Commission to take such action.
47. Mr. ALVAREZ (Observer for Costa Rica), referring to the draft optional
protocol to the Convention against Torture and Other Cruel, Inhuman or
Degrading Treatment or Punishment, said that the Working Group to prepare that
instrument had met five times since its establishment in 1992, and had made
major progress at its latest session. The draft optional protocol was
intended to establish a preventive mechanism based on cooperation,
confidentiality, independence, impartiality and universality. It would not
undertake the consideration of individual cases but would evaluate the
prevailing conditions in places of detention and make recommendations to
improve practices.
48. His delegation believed that it was essential to establish a financial
mechanism to provide funding for the technical cooperation needed to carry out
such operations and it supported the proposal to establish a voluntary fund
for the purpose. It was of the utmost importance that the mechanism should
enter into force and the mandate of the Working Group should thus be extended
so that it could work out the remaining difficulties and be in a position to
submit to the Commission a final text ready for signature.
49. Ms. BARNES de CARLOTTO (International Movement for Fraternal Union Among
Races and Peoples), speaking as President of the Association of the
Grandmothers of the Plaza de Mayo, said that justice for the
30,000 individuals detained and disappeared during the military dictatorship
in Argentina had still not been achieved. The impunity laws passed by the
Government violated the many international human rights instruments to which
Argentina was a party, since States were currently obliged to harmonize their
domestic law with international law and actions such as genocide, torture and
enforced disappearances had thus to be considered as crimes against humanity
under domestic law.
50. For 20 years, the Grandmothers of the Plaza de Mayo had dedicated their
lives to restoring to their stolen grandchildren their rights and especially
their identity. Although the impunity laws excluded pardon for those who had
abducted children, it was unjust that, when located, those children should be
told to forget about their parents.
51. Ms. LACROIX (World Organization against Torture) said that, although
freedom from torture was a nonderogable
right explicitly affirmed in several
international human rights instruments, it continued to occur on a daily basis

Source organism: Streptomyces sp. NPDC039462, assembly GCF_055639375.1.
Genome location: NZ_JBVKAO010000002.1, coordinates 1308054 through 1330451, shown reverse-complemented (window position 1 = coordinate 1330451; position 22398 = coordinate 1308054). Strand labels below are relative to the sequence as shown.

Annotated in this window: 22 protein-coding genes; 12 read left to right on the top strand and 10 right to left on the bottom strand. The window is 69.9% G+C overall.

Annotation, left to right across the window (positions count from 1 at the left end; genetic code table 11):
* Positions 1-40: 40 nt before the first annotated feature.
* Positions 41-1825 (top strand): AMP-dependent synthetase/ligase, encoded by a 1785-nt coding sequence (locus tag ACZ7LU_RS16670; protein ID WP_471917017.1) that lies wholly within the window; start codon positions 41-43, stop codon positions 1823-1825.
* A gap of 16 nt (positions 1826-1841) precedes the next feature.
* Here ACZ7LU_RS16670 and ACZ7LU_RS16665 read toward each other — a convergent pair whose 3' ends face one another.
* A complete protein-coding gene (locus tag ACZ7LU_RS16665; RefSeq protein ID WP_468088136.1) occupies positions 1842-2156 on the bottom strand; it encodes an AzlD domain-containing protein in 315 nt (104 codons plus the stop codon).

in many parts of the world. Corporal punishment imposed for criminal offences
in the Islamic Republic of Iran constituted torture and contravened
international law, as did the “moderate physical pressure” during
interrogation authorized by the Government and Supreme Court of Israel.
Impunity for acts of torture was a major problem, and she mentioned the
glaring examples of Mexico and Peru. The only solution was the full,
universal and prompt ratification of the Convention against Torture and Other
Cruel, Inhuman or Degrading Treatment or Punishment.
52. Ms. DOWD (International Pen) said she wished to draw the Commission's
attention to a widespread pattern of violation of the right to freedom of
expression in the name of national security. Legislation allegedly aimed at
page 13
protecting State sovereignty was all too often used to stifle the peaceful
expression of views in general and by journalists in particular. In the end,
such action exacerbated difficult situations, increased misunderstanding and
further destabilized the State. While her organization welcomed some recent
encouraging developments in that regard in Turkey, Peru and the Republic of
Korea, the legislation in each of those countries still needed to be
so that its scope to proscribe free expression might be
53. Mr. Gallegos Chiriboga (Ecuador), ViceChairman,
took the Chair.
54. Mr. TEITELBAUM (American Association of Jurists) said that, in its
written statement (E/CN.4/1998/NGO/20), which was unfortunately available in
Spanish only, his organization had expressed a generally positive view of the
draft set of principles for action to combat impunity (E/CN.4/Sub.2/1997/20)
but had highlighted some important omissions and deficiencies and had
submitted proposals to remedy them. Impunity was still, alas, the dominant
note with regard to human rights violations, and he mentioned cases in Brazil,
Chile and Colombia.
55. A number of Argentine soldiers who had taken part in the
Falkland Islands (Malvinas) war in 1982 were still missing, and their
relatives had been unable to obtain information concerning their fate. He
appealed to the Governments of Argentina and the United Kingdom to assist the
Working Group on Enforced or Involuntary Disappearances to clarify those
56. Mr. MENDEL (Article XIX: the International Centre against Censorship),
having welcomed the report of the Special Rapporteur on freedom of opinion and
expression (E/CN.4/1998/40), said that his organization wished to emphasize
the right of citizens to information held by the State and the duty of
broadcasters funded by States, to ensure that issues of public interest were
reported in a balanced and fair manner.
57. While the use of new information technologies to disseminate racist and
sexist views, and pornography, was very troubling, the tendency of Governments
to regulate and control access thereto was even more so. His organization
fully agreed with the Special Rapporteur's recommendation that no measures be
adopted going beyond the restrictions on freedom of expression and information
permitted under international law.
58. Criminal defamation laws were unnecessary to protect reputations or
public order which, in most countries, were adequately protected by civil
defamation and general public order laws. While democratic societies were
increasingly accepting the principle that public figures must tolerate a
greater degree of criticism than private citizens, criminal defamation laws in
many countries afforded special protection to senior political figures and
were used to punish or stifle legitimate criticism and dissent. In view of
the difficult questions raised by such laws, his organization urged the